Hamilton played at a level that could not be matched by Livingston Academy in the semifinal. (Photo: Terry Davis)

There is a Memphis thing going on in Murfreesboro, where the TSSAA championship games are being played and Memphis teams have stamped their presence and positioned themselves to net titles. Count the Douglass Red Devils and the Hamilton Wild Cats in that mix, with both having played their way into finals showdowns.

Douglass routed the North Green Huskies 73-47, carving a path to the Class A championship game against Lorette at 3:30 this afternoon (March 17). Hamilton smashed the Livingston Academy Wildcats 81-36, advancing to the Class AA championship game at 6 p.m. Both games will be televised on the CW30.

Douglass was intent upon playing pressure defense and the Huskies could not get their offense rolling. (Photo: Terry Davis)

The Red Devils of Douglass flew under the radar for most of the season, having to go 17-1 before they were ranked in the Associated Press Tennessee High schools polls. They finished the season as the second ranked team in Class A.

Head coach Gregory Williams was glad his team was out of the spotlight earlier.

“Everyone may not have been able to handle the pressure that comes with having a lot of attention,” he said.

Douglass got off to a slow start and trailed going into the second quarter 16-15. The Red Devils turned to one of its strengths – pressure defense – and forced the Huskies into turnovers. They took a 35-27 lead into the locker room.

The Huskies just could not stand up to the heat of the Douglass defense. They got outscored 25-7 in the final quarter. The Red Devils defense produced 17 steals and forced 31 turnovers.

The Red Devils (32-1) were led by Jordan Smith (15 points) and Michael James (19).

“I am just glad we got the win,” Smith said. “We came into the game thinking we are the best team in the state and we know we are. We came out there and proved it. Every single day we have been working hard.”

Douglass coach Gregory Williams. (Photo: Terry Davis)

Williams praised the opposing team’s effort. “They did their homework on us. Anytime this year we knew we could get a 10 to 20-point run. It has been happening all year. It was just a matter of time.”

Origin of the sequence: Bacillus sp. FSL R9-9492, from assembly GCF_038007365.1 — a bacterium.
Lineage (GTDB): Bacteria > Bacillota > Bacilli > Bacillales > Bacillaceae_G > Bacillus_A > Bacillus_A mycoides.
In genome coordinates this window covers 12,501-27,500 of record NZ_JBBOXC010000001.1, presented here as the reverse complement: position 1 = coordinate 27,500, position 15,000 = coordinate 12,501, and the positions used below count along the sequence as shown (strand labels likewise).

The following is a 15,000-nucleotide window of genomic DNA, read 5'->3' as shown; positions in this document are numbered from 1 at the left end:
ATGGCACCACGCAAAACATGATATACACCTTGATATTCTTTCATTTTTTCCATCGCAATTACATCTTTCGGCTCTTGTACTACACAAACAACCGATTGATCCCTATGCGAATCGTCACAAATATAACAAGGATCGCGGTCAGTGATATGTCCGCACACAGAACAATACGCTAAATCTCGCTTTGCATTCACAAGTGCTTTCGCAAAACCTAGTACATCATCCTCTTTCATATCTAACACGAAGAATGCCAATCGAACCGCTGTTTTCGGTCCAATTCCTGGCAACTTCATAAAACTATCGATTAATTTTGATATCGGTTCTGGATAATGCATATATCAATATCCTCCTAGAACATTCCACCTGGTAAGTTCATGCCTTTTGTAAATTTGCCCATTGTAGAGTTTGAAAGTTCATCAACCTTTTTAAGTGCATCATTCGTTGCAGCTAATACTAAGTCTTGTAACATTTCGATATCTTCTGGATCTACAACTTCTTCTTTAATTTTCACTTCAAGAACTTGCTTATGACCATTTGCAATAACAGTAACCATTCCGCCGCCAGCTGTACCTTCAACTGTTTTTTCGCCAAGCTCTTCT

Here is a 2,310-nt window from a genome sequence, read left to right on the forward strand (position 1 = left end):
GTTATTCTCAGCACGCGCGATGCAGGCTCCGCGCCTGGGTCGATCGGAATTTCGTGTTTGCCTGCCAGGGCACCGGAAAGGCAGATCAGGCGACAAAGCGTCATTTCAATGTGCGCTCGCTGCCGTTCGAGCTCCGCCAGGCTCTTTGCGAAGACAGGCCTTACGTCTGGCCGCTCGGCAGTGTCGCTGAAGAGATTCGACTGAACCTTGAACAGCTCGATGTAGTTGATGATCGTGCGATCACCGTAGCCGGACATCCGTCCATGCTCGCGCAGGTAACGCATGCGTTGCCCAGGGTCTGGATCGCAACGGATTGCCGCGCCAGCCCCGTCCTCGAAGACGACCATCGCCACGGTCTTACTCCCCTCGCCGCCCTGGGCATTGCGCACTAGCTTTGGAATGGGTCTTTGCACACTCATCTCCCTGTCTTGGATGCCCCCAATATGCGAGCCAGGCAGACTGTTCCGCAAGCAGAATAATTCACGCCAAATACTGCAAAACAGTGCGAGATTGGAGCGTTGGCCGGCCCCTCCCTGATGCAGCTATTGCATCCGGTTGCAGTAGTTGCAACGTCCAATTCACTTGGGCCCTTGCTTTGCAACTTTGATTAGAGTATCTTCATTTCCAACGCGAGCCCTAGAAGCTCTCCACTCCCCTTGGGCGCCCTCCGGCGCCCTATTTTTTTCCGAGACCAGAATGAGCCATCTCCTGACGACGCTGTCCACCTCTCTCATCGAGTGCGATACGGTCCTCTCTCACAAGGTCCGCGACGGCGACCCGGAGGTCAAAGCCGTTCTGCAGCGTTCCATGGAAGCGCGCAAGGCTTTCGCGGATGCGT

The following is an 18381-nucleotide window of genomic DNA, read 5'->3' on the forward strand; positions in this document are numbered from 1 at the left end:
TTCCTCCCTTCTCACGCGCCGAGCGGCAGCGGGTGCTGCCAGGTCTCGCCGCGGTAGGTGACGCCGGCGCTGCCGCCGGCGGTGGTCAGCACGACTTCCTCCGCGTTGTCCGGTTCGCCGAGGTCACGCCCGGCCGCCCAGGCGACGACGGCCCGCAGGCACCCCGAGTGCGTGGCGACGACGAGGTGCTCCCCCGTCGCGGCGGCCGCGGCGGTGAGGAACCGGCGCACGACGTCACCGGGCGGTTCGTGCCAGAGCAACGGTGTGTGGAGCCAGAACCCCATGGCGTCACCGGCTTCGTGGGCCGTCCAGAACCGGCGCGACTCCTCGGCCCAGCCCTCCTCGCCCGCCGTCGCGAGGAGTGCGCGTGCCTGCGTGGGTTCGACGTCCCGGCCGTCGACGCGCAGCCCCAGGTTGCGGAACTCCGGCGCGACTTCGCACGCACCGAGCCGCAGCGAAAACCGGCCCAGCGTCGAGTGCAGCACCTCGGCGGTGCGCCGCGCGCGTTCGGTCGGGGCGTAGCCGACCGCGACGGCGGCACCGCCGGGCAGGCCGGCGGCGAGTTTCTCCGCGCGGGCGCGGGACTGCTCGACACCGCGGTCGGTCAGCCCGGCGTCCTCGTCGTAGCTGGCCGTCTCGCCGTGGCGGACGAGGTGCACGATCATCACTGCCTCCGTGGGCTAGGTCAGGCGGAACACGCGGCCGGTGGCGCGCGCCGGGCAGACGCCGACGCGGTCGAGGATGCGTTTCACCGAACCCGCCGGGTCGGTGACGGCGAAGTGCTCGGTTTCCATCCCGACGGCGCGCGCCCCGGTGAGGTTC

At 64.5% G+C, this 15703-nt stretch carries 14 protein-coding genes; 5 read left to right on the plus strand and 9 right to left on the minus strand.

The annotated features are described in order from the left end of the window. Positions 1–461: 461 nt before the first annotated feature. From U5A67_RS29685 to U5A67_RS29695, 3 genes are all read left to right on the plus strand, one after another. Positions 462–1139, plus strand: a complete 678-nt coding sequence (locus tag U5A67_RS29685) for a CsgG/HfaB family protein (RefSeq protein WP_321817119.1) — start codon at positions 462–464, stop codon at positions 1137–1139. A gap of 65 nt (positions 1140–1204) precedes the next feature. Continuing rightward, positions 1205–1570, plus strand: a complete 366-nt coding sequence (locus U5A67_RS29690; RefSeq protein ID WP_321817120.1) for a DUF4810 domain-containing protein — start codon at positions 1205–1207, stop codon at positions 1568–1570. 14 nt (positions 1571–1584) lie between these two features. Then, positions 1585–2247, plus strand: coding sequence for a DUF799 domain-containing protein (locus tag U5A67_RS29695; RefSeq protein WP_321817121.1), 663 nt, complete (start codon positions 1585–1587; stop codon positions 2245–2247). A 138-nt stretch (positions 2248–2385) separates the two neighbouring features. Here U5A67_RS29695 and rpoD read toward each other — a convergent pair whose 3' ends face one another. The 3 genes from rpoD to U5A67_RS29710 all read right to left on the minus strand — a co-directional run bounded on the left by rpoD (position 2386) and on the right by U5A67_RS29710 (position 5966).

As for being the third Memphis team to advance to a title game, Williams said, “We did not want to be the team to go back to Memphis without a gold ball. …I told my team that North Green was in the way of our goal. Our guys have been level headed and framed for what we have to do.”

Hamilton’s knockout performance

Hamilton did not waste any time in putting its mark on the the semifinal game. Stocked with seniors, the Wildcats used pressure defense to force 21 turnovers, sending a no-way-we-gonna lose message Livingston Academy. Hamilton had 16 steals and out-rebounded Livingston Academy 56-36. Hamilton went into the half with a 42-15 lead.

The Wildcats (35-2) were led by Jordon Johnson (18 points, 3 steals) and Martrell Brooks (16 points, 12 rebounds). Livingston Academy (26-10) was led by Mathew Seils with 11 points. He was the only player to score in double digits for Livingston.

Hamilton (35-2) head coach William Smith said the game plan included not allowing Livingston to shoot threes.

Hamilton head coach William Smith. (Photo: Terry Davis)

“They can shoot the basketball. I knew our pressure, which we work on all the time (and) is our best thing, would be difficult for them. We made sure we got in their face. We made sure that we did not allow them to bring the ball down and set up their offense.”

Reflecting on the run of Memphis teams thus far, Smith said, “Memphis, Tennessee is a place where basketball is rich. We want to continue to show people that. We want recruiters to continue to come to Memphis and allow our student athletes to go to school for free. That is our job, to get them to go to school for free. Hopefully some of them will be able to provide a better life for them by playing basketball.”

As for playing for the gold ball, Smith said, “This has been our goal all year, to bring home that gold ball; not just for us, but for all of the south Memphis community. We all we bleed blue all-day everyday.”